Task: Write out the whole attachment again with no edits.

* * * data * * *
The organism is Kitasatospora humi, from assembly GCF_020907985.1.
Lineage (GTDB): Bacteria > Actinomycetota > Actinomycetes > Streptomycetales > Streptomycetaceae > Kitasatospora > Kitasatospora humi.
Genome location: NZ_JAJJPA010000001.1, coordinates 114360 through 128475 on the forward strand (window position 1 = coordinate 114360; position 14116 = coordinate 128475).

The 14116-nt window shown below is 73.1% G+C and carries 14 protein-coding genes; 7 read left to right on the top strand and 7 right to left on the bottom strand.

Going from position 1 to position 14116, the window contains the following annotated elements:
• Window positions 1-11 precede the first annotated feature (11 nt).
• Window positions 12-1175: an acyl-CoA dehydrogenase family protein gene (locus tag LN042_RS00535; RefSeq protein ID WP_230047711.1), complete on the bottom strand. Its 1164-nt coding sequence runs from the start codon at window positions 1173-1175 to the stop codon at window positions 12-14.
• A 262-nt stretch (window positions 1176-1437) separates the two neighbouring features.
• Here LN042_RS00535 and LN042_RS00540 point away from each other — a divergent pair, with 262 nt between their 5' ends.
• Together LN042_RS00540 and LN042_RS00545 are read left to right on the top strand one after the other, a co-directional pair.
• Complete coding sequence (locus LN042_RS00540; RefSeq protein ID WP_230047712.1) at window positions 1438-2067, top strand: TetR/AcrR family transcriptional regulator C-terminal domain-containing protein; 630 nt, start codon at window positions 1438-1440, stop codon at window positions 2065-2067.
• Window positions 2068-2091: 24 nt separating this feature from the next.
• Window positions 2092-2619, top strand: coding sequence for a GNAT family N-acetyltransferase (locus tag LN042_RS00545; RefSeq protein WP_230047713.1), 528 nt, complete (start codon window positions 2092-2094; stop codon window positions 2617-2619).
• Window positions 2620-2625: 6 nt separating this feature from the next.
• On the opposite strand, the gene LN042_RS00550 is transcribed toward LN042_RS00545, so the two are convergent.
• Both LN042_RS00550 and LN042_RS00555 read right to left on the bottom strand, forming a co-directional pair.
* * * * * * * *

The organism is Kitasatospora humi, from assembly GCF_020907985.1.
Lineage (GTDB): Bacteria > Actinomycetota > Actinomycetes > Streptomycetales > Streptomycetaceae > Kitasatospora > Kitasatospora humi.
Genome location: NZ_JAJJPA010000001.1, coordinates 114360 through 128475 on the forward strand (window position 1 = coordinate 114360; position 14116 = coordinate 128475).

The 14116-nt window shown below is 73.1% G+C and carries 14 protein-coding genes; 7 read left to right on the top strand and 7 right to left on the bottom strand.

Going from position 1 to position 14116, the window contains the following annotated elements:
• Window positions 1-11 precede the first annotated feature (11 nt).
• Window positions 12-1175: an acyl-CoA dehydrogenase family protein gene (locus tag LN042_RS00535; RefSeq protein ID WP_230047711.1), complete on the bottom strand. Its 1164-nt coding sequence runs from the start codon at window positions 1173-1175 to the stop codon at window positions 12-14.
• A 262-nt stretch (window positions 1176-1437) separates the two neighbouring features.
• Here LN042_RS00535 and LN042_RS00540 point away from each other — a divergent pair, with 262 nt between their 5' ends.
• Together LN042_RS00540 and LN042_RS00545 are read left to right on the top strand one after the other, a co-directional pair.
• Complete coding sequence (locus LN042_RS00540; RefSeq protein ID WP_230047712.1) at window positions 1438-2067, top strand: TetR/AcrR family transcriptional regulator C-terminal domain-containing protein; 630 nt, start codon at window positions 1438-1440, stop codon at window positions 2065-2067.
• Window positions 2068-2091: 24 nt separating this feature from the next.
• Window positions 2092-2619, top strand: coding sequence for a GNAT family N-acetyltransferase (locus tag LN042_RS00545; RefSeq protein WP_230047713.1), 528 nt, complete (start codon window positions 2092-2094; stop codon window positions 2617-2619).
• Window positions 2620-2625: 6 nt separating this feature from the next.
• On the opposite strand, the gene LN042_RS00550 is transcribed toward LN042_RS00545, so the two are convergent.
• Both LN042_RS00550 and LN042_RS00555 read right to left on the bottom strand, forming a co-directional pair.